In July 1925, 30,000 Masons convened in Seattle for a conclave at City Hill Park.

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THROUGH SEATTLE’S SO-FAR brief history (when compared to Jerusalem’s), one of the most flamboyant influxes into this well-defended city of about 77 hills came in late July 1925, when 30,000 “members and families” of — and the name is long — “The United Religious, Military and Masonic Orders of the Temple and of St. John of Jerusalem, Palestine, Rhodes and Malta of England and Wales and Its Provinces Overseas” came to town.

These Masons were better known as the Knights Templar, named for the medieval crusading Christians who attempted to break the Muslim grip on Jerusalem and most of the eastern Mediterranean. These 20th-century marching Protestants — mostly — reached Seattle by land and sea (but not quite yet by sky) for the “conclave of the grand encampment of the United States of America for the 36th Triennial of the Knights Templar.”

Surely the most enduring vestiges of these warriors — preachers, super-salesmen, educators, disciplined clerks, meatpackers and other ambitious Protestants — were their uniforms, which they took care to keep brushed. Make a quick online visit to “Knights Templar,” and you will be treated to a polished flood of fraternal regalia, most of it for sale: shoulder boards, sleeve and collar crosses, swords, pins of many sorts, stars centered with crosses, and chapeaus.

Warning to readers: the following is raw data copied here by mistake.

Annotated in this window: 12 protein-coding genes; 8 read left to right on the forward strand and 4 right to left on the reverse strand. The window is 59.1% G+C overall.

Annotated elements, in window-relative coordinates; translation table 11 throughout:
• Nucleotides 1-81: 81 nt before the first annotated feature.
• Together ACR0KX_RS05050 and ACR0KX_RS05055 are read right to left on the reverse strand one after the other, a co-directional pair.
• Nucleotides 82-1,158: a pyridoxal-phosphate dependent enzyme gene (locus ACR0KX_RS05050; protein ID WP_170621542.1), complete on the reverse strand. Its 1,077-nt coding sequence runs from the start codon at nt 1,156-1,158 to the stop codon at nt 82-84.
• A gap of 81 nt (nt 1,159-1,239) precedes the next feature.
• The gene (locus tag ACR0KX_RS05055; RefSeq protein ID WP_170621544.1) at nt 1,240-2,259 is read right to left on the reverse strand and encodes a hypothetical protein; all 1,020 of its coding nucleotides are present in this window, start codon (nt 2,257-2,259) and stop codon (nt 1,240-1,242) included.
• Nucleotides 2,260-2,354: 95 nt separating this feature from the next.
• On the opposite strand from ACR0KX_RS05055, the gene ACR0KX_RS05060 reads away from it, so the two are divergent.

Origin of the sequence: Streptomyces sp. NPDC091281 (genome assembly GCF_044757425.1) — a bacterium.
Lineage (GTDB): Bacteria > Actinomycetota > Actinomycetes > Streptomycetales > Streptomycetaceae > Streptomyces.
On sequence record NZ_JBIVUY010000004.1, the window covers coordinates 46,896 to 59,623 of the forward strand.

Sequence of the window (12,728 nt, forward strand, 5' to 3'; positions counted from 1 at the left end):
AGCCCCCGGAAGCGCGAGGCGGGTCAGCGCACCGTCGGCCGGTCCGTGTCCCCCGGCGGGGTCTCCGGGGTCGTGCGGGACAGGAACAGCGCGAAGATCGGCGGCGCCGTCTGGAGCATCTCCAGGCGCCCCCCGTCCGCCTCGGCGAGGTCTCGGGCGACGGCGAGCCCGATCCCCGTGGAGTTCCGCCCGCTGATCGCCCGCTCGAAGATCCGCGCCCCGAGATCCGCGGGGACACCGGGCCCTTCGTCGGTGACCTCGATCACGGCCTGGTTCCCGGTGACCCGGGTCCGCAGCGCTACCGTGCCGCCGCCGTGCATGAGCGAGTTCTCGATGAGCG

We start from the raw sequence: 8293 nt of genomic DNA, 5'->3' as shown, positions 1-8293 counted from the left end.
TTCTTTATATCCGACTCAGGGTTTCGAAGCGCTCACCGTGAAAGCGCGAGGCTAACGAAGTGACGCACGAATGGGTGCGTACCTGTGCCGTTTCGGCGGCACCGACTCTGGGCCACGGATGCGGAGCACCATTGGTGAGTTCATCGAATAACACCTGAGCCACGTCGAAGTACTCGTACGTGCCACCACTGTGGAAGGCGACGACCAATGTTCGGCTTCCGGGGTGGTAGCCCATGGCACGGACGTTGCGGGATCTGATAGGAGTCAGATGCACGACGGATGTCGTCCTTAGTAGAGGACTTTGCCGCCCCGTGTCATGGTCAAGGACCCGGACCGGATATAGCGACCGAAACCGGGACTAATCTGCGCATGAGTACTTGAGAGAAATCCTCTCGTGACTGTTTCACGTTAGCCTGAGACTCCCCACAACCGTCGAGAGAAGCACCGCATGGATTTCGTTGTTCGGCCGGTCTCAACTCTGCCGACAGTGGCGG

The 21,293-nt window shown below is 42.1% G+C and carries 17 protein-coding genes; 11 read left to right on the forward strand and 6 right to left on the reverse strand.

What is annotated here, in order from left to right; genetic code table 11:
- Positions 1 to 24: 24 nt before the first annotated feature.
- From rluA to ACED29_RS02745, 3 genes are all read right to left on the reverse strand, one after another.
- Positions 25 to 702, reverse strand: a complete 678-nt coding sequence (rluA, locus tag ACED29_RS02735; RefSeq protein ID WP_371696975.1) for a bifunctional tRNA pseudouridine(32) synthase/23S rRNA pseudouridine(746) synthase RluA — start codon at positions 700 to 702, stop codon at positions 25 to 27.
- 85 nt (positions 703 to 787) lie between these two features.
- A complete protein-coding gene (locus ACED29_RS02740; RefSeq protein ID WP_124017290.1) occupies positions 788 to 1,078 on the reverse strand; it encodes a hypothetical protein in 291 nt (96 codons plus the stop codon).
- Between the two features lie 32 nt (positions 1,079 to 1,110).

These chapeaus are the fancy plumed caps we see in our “Then” photo, heading east up Yesler Way from Second Avenue. Here the marching is in order, and you will not find any Mason out of line or step. They are moving up First Hill.

A cross is hanging over Yesler Way center-right, nearly lost in the shadows of First Hill. It is but one of scores of crosses the Templars raised in Seattle during their July visit. The largest sat atop the grand-sized welcome arch that covered the intersection of Second Avenue and Marion Street. The cross mounted on the roof of the then-brand-new Olympic Hotel competed with the cross on the welcome arch for dominance of the cityscape.

It is likely that these marchers were headed to their faux fort and headquarters constructed for their visit on City Hall Park, at the center of the photograph. The fort’s drawbridge on Terrace Street was manned by Boy Scouts, some of them, most likely, future knights.